Recovery is possible because:
Even though it’s a long, winding road, there is always light at the end of the tunnel. Recovery is a struggle in itself, for repercussions to the body are difficult to overcome. Surviving an eating disorder is possible when you direct your energy in the right areas, focusing on your dreams and what fuels your passion. Nothing is worth starvation. Nothing is worth restriction. I have learned the difference between healthy happiness and destructive despondency. Recovery does not happen overnight, but it’s something that develops from hard work and a strong perseverance. Slow and steady wins the race in this consistent process.
I chose recovery because:
My life was on the line. I was tired of rarely eating; yet when I did, eating bland food, and living a life that was not mine. Anorexia nervosa just didn't suit me, as my future was headed for a downward spiral. I’m a perfectionist and strive to achieve success in all of my endeavors, which was both a catalyst for my ED and a motive to recover.
In the winter of 2011, I applied for an international reporting program to complete a multimedia journalism course for one month in Urbino, Italy. It was a sticky situation, as my parents were concerned for my mental and physical state, worried about me traveling alone for the first time at 18 years old.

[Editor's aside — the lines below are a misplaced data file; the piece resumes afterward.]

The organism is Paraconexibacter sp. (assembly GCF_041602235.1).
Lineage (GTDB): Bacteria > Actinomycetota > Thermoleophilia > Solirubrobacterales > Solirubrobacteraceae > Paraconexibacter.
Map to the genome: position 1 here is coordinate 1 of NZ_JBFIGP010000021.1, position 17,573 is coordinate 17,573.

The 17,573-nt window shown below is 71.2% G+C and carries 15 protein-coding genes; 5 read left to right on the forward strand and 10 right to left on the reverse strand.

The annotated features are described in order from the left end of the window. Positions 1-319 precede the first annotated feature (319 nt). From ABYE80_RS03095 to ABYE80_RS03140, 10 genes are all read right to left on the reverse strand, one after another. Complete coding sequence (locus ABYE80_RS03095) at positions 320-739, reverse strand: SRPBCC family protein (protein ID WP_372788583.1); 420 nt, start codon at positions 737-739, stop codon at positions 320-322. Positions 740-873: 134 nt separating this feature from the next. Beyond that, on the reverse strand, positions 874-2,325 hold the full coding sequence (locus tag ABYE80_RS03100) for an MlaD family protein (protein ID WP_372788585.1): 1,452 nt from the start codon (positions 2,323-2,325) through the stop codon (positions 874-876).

I was accepted to the program, yet torn between anxiety for my health and desire for adventure. It wasn’t until I visited a psychiatrist at Toronto General Hospital, who interviewed me to evaluate my eligibility for a recovery program waiting list. The doctor told me that it wasn’t a good idea if I spent one month studying abroad, but a deep intuition told me I must. I left that office both confident and enraged: I decided to begin my own recovery. I went back to my original therapist for frequent visits before my departure. Things were shaky a few weeks before I left, but something in my heart was calling me to “la Bel Paese” – my Promised Land. I knew recovery was waiting for me in the hills of Urbino, so I made it a point to start early to discover what my life was waiting for.
I got involved with EDOYR because:
Not only do I want to give back to the organization that helped me, but to further my recovery experience by advocating change and solutions through the art of the written word.
This is a great way to support a community. Eating disorders are not always visible. They are mental illnesses that eat individuals from the inside out. You may be living with someone who has an eating disorder, know someone that has recovered or be unaware that a neighbour, teacher or friend is suffering. This is a global issue that affects women and men of all ages, occupations and ethnicities. Models aren’t the only people with eating disorders; it’s way more than a desire to be thin.
Follow Ola on twitter: @ola_mazz